So let’s talk about Riesling. Almost everyone has heard of this wine…and if you haven’t, you must be living under a rock. It’s wildly popular and has emerged as the most collectible wine among top connoisseurs and sommeliers alike.
Riesling is also the perfect starter wine for newbies to the wine world. When I do a tasting with a self-professed beer drinker who insists he doesn’t like wine (who was usually dragged along by his girlfriend/wife to wine tastings), I have him try a Riesling. It has a bright citrusy zing that appeals to beer drinkers. Nine times out of 10 they like it, or are at least willing to drink it.
I’ve tried multiple Rieslings from all over the world, but as the focus of this blog is on East Coast wine, I’ll try to keep my reviews to that arena (although I may digress at times…who doesn’t?). Riesling grapes prefer a colder climate which makes it perfect for the East Coast. Rieslings can run the gamut of dry to semi-sweet to dessert wine. It’s very versatile and produces some of the most elegant wines in the world. My wife is German and grew up with Spätlese and Auslese Rieslings from Germany. Typically these are semi-sweet and sweet, fruity Rieslings. I tend to gravitate towards the drier end of Rieslings (it’s rare I’ll drink a “sweet, sugary wine”), but I must admit, I’ll imbibe with almost any type of Riesling because of the aromatic and lush characteristics of the grape. (Want to learn more about the characteristics of the Riesling grape, visit Wine Folly.)
Of course I’ll seem biased by mentioning Blue Mountain Vineyards 2014 Dry Riesling since I work for the vineyard, located in New Tripoli, Pennsylvania, but as I said, I’ve tried Rieslings from all over the world and hands down, this is one of the best dry Rieslings I’ve ever had. The residual sugar is only .2%. It’s fruit forward with bursts of citusy lemon followed by tangy orange peel. There’s also a hint of nectarine on the nose and just enough honey smoothness on the end to give it a silky smooth finish. Clean, crisp, refreshing, and has that zing like a citrusy, hoppy beer (hence why it appeals to beer drinkers). The 2014 vintage won a silver medal at the 2015 Finger Lakes International Wine Competition in February which is not an easy feat! Blue Mountain Vineyard’s goal is to consistently produce the best dry Rieslings in America. They’ve won numerous awards for various vintages of their Riesling (they only produce a dry Riesling).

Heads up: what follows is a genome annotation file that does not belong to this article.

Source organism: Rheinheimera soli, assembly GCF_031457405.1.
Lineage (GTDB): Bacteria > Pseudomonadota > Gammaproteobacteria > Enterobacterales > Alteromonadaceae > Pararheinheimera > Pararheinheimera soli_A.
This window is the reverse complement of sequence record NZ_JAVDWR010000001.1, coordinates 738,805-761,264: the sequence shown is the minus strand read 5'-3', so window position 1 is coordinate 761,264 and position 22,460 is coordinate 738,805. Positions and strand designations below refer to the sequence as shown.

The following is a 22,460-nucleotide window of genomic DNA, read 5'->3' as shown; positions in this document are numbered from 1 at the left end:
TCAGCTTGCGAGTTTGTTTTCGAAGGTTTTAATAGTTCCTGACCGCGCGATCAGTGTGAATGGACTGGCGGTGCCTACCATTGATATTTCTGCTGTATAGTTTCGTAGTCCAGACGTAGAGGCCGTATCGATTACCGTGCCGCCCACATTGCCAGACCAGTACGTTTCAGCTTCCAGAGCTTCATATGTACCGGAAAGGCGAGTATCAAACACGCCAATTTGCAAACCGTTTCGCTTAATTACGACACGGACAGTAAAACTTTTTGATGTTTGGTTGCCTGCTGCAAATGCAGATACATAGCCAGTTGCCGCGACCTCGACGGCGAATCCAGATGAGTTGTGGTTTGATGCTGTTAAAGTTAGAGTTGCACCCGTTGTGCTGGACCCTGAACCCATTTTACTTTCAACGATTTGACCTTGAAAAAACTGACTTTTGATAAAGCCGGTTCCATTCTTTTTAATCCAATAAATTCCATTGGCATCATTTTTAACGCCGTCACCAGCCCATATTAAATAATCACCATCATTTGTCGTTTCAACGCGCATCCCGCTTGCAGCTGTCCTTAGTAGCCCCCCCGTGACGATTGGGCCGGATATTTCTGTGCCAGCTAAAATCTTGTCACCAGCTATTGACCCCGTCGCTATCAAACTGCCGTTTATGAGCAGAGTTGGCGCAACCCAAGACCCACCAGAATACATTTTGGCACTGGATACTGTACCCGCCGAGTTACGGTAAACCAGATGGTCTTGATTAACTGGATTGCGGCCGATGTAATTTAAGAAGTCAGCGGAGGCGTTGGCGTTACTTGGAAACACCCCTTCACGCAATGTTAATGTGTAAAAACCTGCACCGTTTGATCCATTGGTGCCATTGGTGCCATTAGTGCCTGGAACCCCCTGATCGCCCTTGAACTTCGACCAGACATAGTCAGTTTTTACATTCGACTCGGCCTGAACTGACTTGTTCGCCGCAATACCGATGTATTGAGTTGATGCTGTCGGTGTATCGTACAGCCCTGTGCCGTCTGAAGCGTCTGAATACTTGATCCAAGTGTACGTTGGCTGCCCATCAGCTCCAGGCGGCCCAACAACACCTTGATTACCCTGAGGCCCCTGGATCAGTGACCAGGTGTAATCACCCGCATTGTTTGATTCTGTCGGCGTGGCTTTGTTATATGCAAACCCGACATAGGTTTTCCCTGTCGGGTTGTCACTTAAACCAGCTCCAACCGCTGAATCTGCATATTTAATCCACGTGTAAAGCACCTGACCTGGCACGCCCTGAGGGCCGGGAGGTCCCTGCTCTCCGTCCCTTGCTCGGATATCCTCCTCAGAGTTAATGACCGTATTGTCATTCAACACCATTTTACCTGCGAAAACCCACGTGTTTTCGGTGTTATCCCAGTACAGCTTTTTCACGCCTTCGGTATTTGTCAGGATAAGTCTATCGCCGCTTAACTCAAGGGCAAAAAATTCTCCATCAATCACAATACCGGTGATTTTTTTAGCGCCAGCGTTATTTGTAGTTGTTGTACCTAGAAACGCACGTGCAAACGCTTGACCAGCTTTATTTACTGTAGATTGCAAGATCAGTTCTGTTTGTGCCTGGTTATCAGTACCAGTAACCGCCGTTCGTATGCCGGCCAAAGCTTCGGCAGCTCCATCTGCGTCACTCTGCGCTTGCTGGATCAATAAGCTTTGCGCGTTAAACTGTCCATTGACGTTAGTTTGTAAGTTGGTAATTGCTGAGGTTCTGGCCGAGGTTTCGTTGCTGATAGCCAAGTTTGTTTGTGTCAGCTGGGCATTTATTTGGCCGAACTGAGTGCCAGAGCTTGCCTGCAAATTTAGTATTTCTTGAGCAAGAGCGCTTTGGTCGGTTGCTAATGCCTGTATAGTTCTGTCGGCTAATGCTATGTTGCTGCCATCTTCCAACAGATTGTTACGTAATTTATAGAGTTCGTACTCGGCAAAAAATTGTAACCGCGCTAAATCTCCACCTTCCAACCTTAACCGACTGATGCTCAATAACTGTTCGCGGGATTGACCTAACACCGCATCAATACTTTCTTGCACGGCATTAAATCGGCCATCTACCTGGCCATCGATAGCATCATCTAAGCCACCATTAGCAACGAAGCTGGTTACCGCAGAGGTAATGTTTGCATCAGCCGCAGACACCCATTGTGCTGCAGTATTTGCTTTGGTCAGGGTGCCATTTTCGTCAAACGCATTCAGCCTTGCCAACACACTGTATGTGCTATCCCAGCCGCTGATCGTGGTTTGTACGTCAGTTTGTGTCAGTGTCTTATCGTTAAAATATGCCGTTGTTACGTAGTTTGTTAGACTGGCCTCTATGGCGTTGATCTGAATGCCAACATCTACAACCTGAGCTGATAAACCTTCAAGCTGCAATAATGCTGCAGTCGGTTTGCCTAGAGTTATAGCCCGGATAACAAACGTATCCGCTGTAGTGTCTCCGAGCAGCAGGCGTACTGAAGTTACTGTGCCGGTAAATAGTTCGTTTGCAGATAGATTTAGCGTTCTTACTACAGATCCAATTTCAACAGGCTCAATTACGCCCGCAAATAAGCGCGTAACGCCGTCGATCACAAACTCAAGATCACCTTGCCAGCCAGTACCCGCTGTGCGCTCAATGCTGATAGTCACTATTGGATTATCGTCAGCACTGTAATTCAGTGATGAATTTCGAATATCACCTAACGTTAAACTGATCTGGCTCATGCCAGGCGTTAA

Speaking of the Finger Lakes, my second choice for a Riesling is from McGregor Vineyard on Keuka Lake in the Finger Lakes region in New York. The Finger Lakes is well-known for their Riesling. It grows phenomenally because of their cool climate. The McGregor family established their winery in 1980 and began producing Chardonnay, Riesling, Gewürztraminer and Pinot Noir that year. Since its inception McGregor Winery has followed the European philosophy of winemaking. Each year’s production of estate bottled wines is a reflection of the “voice of the grapes”, the skill of the vineyard manager and the art of the winemaker. I bought a bottle of their 2012 Semi-Dry Riesling with 1.5% residual sugar (no longer available, but they have a 2013 vintage now). This Riesling has rich notes of lush peach, hints of apricot, and a touch of pineapple on the clean, smooth finish. I fell in love with this winery because of their Black Russian Red wine (more on that later), but their Riesling is divine.
Riesling is hands-down the most food-friendly wine in the world. It’s balance of intense acidity, minerality, and fruit makes it an especially delicious match for spicy foods and the mix of ethnic flavors in Asian food (Thai, Chinese, Japenese, Indian, and Vietnamese). It’s my go-to when I head to the local BYOB Bamboo restaurant for sushi.
If you’re looking for a white wine to try, start with Riesling. You won’t be disappointed, I promise.